Power Electronics Courses at UTK
Introduction to switched-mode power converters. It provides a basic knowledge of circuitry for the control and conversion of electrical power with high efficiency. These converters can change and regulate the voltage, current, or power; dc-dc converters, ac-dc rectifiers, dc-ac inverters, and ac-ac cycloconverters are in common use. Applications include electronic power supplies, aerospace and vehicular power systems, and renewable energy systems.
Design-oriented introduction to the analysis, design, modeling, and testing of power electronics systems in the context of a real electric vehicle system. Through practical laboratory experiments, students are guided through the fabrication of the multiple switched-mode power converters as well as associated analog and digital control systems necessary to realize a functioning, sub-kW electric vehicle. Specific systems include a bidirectional DC-DC converter and motor drive inverter which are designed using standard power electronics analysis techniques. The course culminates with a design exposition/competition of the constructed vehicles.
Motivations and inherent design issues associated with high frequency switched mode power supply design. Origins and dependencies of frequency dependent losses will be reviewed, with specific emphasis on potential design approaches which reduce energy loss and facilitate high frequency operation. Resonance, and its application to power converter will be discussed. Students will learn steady-state and dynamic modeling techniques which allow the analysis and design of converters containing significant resonant intervals, for which traditional small ripple assumptions do not hold.
Principles, pulse-width modulation techniques, and control for three-phase power converters. Average models of three-phase converters in stationary and rotating reference frames. Small-signal models in rotating reference frame and control design. Three-phase inverter applications as motor drives. Drive system modeling and control.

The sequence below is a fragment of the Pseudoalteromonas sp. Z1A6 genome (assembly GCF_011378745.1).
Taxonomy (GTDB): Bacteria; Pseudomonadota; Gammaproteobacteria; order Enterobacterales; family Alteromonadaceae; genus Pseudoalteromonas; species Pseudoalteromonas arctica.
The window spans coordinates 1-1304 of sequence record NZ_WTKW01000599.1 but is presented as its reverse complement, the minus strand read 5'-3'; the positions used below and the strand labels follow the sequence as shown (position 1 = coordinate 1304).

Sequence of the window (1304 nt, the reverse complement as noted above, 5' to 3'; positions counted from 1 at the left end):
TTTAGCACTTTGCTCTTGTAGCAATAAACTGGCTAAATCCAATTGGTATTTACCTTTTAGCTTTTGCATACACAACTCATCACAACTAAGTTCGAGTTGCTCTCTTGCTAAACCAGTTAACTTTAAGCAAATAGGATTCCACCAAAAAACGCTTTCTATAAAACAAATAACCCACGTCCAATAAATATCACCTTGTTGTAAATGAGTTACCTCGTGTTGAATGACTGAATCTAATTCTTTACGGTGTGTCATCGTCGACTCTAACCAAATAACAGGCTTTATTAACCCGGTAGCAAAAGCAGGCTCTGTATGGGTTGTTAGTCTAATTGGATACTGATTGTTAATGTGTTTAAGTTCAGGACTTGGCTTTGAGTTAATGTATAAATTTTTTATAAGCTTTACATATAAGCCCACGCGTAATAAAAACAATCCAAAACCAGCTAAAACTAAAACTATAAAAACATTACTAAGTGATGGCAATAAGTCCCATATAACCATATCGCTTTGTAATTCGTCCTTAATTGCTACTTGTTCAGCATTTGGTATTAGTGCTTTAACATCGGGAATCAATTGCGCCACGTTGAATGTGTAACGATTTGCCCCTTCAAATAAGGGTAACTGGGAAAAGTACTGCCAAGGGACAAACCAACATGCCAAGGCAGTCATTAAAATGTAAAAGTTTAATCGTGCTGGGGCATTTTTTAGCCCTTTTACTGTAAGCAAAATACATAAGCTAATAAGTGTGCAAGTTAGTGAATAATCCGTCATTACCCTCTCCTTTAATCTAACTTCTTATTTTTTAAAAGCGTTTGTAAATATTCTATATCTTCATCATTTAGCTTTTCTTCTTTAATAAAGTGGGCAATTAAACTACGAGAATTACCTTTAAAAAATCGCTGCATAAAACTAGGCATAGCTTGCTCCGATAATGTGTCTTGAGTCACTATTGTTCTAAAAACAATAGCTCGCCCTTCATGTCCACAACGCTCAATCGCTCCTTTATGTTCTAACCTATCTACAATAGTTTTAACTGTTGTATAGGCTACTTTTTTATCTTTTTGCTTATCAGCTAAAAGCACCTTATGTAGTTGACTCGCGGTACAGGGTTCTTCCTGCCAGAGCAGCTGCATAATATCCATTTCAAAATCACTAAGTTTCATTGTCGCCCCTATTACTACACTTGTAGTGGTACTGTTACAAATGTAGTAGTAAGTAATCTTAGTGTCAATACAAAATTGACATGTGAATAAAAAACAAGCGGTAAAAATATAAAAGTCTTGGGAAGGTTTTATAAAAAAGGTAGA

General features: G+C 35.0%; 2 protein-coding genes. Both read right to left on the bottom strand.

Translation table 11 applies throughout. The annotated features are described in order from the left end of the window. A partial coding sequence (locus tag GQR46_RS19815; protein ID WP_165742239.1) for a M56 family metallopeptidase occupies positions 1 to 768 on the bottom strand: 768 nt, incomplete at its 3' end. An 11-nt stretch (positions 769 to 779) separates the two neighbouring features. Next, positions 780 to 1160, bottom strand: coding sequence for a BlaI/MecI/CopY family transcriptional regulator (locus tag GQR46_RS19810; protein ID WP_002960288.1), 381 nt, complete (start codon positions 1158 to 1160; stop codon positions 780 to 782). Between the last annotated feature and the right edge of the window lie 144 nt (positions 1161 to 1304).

Energy outlook, interconnection issues of distributed energy resources, efficiency of power production, electric energy conversion and storage. Photovoltaics, fuel cells, wind turbines, microturbines.
Lab-based course introducing techniques and best practices for the characterization, driving, and protection of WBG devices. Students perform experimental static and dynamic testing of WBG devices, and develop models of experimental performance. Characterization results enable advanced modeling, design, and optimization of power converters leveraging wide bandgap devices.
This course will give students an introduction to electric vehicles. Students will be exposed to a broad range of topics including battery basics, battery management systems, battery chargers, electric vehicle machine and drive, electric vehicle infrastructures and electric vehicle modeling.
Design of three-phase power converters. Control design, semiconductor device selection, passive components design and selection, loss calculation, thermal design, protection, and auxiliary circuits. Interface issues with source and load. Harmonic and EMI filters. Drive system design.
Electric power quality, harmonics, voltage sag, reactive power compensation, transient stability. Structure and control of power converters, multilevel converters, active power filters, static series and shunt compensators, FACTS, HVDC.
Semiconductor physics and circuit models. Power diodes, power MOSFETs, thyristors, GTO thyristors, IGBTs, emerging devices and circuits. Wide band gap power semiconductors. Solar cell device physics.
Course covers advanced topics in modeling and control of power electronics, including discrete time modeling, digital control, and nonlinear phenomena